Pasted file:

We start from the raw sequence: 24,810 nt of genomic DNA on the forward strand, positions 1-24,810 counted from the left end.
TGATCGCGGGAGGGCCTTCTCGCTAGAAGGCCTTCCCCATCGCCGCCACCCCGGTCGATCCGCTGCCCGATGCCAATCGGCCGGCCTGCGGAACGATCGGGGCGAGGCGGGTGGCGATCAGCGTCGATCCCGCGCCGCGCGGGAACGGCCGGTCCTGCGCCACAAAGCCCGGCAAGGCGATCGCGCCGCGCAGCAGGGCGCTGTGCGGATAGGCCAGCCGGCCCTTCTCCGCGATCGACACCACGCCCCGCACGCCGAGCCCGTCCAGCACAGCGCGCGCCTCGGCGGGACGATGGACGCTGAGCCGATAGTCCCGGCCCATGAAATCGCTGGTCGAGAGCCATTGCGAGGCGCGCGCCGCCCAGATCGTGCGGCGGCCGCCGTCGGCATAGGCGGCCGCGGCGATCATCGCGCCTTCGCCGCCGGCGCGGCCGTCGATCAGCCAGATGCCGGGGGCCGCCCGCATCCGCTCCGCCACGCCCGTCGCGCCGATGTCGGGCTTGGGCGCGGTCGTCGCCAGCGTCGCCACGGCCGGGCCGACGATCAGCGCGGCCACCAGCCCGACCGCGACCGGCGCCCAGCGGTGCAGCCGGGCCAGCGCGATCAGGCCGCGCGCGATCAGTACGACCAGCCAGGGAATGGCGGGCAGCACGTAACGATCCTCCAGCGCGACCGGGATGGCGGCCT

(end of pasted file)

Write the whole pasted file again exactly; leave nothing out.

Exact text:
We start from the raw sequence: 24,810 nt of genomic DNA on the forward strand, positions 1-24,810 counted from the left end.
TGATCGCGGGAGGGCCTTCTCGCTAGAAGGCCTTCCCCATCGCCGCCACCCCGGTCGATCCGCTGCCCGATGCCAATCGGCCGGCCTGCGGAACGATCGGGGCGAGGCGGGTGGCGATCAGCGTCGATCCCGCGCCGCGCGGGAACGGCCGGTCCTGCGCCACAAAGCCCGGCAAGGCGATCGCGCCGCGCAGCAGGGCGCTGTGCGGATAGGCCAGCCGGCCCTTCTCCGCGATCGACACCACGCCCCGCACGCCGAGCCCGTCCAGCACAGCGCGCGCCTCGGCGGGACGATGGACGCTGAGCCGATAGTCCCGGCCCATGAAATCGCTGGTCGAGAGCCATTGCGAGGCGCGCGCCGCCCAGATCGTGCGGCGGCCGCCGTCGGCATAGGCGGCCGCGGCGATCATCGCGCCTTCGCCGCCGGCGCGGCCGTCGATCAGCCAGATGCCGGGGGCCGCCCGCATCCGCTCCGCCACGCCCGTCGCGCCGATGTCGGGCTTGGGCGCGGTCGTCGCCAGCGTCGCCACGGCCGGGCCGACGATCAGCGCGGCCACCAGCCCGACCGCGACCGGCGCCCAGCGGTGCAGCCGGGCCAGCGCGATCAGGCCGCGCGCGATCAGTACGACCAGCCAGGGAATGGCGGGCAGCACGTAACGATCCTCCAGCGCGACCGGGATGGCGGCCT